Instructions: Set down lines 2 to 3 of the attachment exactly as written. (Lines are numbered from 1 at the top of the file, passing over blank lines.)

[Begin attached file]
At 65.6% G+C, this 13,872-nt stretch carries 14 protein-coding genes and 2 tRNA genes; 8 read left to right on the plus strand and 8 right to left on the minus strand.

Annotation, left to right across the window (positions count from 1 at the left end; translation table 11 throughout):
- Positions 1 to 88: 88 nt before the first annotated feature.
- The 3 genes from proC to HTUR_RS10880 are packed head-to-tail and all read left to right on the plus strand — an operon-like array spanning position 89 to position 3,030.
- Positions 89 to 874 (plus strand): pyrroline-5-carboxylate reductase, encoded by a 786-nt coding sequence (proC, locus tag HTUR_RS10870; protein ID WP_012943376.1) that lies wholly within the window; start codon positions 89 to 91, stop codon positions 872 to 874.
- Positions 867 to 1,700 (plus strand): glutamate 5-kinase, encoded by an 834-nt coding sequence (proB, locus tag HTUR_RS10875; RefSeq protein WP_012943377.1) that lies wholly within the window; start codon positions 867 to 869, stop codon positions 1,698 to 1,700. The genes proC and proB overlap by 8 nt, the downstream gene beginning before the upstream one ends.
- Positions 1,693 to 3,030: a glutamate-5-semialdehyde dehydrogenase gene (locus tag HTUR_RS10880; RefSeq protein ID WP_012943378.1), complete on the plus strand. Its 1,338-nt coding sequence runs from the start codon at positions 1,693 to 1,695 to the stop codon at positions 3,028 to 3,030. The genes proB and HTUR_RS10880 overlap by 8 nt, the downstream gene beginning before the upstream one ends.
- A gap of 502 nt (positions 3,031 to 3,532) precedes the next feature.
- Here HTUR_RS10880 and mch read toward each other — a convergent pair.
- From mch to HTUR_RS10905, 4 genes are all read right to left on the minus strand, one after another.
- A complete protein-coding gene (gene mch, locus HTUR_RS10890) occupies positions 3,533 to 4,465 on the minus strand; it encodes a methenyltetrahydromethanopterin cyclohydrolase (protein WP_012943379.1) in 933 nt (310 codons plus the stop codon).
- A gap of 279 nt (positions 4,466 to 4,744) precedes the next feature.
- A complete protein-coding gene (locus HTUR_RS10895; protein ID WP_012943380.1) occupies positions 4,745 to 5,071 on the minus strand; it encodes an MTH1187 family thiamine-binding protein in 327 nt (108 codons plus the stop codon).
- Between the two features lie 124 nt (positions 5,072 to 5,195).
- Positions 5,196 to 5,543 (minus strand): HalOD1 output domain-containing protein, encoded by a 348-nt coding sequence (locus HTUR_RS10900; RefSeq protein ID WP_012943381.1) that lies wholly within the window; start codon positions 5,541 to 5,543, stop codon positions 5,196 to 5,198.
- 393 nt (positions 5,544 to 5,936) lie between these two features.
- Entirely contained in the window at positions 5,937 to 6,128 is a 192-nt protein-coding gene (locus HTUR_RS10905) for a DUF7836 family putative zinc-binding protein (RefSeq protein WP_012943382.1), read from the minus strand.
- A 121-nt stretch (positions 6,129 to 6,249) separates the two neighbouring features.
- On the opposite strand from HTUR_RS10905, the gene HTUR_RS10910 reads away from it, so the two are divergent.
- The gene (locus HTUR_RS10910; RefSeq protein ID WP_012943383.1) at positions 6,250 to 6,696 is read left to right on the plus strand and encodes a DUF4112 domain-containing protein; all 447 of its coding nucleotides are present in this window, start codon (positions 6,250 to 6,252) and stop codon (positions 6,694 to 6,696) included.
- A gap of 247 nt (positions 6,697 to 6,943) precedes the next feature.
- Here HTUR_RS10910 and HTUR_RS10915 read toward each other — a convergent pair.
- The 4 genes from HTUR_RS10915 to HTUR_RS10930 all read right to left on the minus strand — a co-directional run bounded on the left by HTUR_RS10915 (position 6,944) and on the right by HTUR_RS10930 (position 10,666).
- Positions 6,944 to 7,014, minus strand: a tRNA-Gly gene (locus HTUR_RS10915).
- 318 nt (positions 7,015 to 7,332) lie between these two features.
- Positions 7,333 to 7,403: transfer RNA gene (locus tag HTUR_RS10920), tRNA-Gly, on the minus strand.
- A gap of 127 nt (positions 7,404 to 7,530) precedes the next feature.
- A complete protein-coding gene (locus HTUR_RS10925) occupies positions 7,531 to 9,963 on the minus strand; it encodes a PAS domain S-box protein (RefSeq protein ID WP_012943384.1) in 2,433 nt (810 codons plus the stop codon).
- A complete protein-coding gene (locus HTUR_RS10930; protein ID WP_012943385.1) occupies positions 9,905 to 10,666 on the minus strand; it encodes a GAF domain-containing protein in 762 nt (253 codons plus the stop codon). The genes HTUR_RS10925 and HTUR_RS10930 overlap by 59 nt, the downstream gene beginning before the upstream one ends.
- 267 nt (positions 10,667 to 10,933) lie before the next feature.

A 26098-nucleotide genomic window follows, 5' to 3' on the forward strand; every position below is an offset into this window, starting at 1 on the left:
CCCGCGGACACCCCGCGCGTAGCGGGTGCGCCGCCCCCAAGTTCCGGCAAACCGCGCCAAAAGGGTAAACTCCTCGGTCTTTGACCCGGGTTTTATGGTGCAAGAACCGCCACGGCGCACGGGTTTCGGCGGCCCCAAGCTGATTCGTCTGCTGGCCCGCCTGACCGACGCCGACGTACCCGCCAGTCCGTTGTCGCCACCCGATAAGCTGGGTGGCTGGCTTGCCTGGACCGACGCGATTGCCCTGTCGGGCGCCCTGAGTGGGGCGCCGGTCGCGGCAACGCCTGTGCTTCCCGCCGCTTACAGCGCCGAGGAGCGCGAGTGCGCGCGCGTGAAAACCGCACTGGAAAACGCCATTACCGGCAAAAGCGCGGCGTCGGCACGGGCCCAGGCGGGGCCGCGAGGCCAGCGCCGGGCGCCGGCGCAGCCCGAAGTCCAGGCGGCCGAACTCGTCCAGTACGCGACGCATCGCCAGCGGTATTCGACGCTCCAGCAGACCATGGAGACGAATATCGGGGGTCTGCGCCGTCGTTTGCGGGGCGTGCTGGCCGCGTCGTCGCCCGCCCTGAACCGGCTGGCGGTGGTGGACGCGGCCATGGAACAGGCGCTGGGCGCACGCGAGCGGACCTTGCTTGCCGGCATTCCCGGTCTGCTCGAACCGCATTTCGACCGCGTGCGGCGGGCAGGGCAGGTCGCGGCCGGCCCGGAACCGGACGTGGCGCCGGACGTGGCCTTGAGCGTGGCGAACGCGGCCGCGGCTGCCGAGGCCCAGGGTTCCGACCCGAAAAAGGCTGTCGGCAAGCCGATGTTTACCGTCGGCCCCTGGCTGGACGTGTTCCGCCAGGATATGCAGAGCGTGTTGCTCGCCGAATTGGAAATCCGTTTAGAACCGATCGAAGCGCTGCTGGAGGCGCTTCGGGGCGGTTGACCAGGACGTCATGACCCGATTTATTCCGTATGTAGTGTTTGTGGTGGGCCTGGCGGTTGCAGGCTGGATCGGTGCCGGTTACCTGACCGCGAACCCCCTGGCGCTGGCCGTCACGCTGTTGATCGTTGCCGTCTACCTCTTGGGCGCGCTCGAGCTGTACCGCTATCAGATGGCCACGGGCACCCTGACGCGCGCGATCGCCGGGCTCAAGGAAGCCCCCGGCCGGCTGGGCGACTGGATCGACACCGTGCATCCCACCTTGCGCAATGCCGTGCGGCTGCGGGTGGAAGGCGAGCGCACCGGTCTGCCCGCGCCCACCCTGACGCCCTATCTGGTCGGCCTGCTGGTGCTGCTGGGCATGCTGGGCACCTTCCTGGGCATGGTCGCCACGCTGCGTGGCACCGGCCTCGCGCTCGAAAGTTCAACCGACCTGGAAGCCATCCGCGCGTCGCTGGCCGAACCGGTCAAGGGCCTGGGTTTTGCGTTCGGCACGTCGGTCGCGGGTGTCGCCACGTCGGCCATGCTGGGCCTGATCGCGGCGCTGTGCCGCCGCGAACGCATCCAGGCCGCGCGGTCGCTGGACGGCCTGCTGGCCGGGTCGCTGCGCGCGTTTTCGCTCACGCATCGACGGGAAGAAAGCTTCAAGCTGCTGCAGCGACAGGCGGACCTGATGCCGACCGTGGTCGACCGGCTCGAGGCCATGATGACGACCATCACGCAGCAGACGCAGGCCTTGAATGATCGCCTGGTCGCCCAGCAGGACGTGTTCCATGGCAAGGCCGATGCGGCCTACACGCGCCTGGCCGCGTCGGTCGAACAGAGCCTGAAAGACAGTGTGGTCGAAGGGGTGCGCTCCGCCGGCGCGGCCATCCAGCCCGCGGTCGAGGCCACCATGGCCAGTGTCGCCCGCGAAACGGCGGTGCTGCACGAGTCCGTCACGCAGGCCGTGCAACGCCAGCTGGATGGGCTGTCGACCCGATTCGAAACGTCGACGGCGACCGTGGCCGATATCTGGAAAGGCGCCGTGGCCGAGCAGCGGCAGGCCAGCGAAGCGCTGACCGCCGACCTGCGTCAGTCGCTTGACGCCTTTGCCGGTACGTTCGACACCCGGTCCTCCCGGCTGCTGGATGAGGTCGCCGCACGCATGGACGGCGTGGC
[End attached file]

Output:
Annotation, left to right across the window (positions count from 1 at the left end; translation table 11 throughout):
- Positions 1 to 88: 88 nt before the first annotated feature.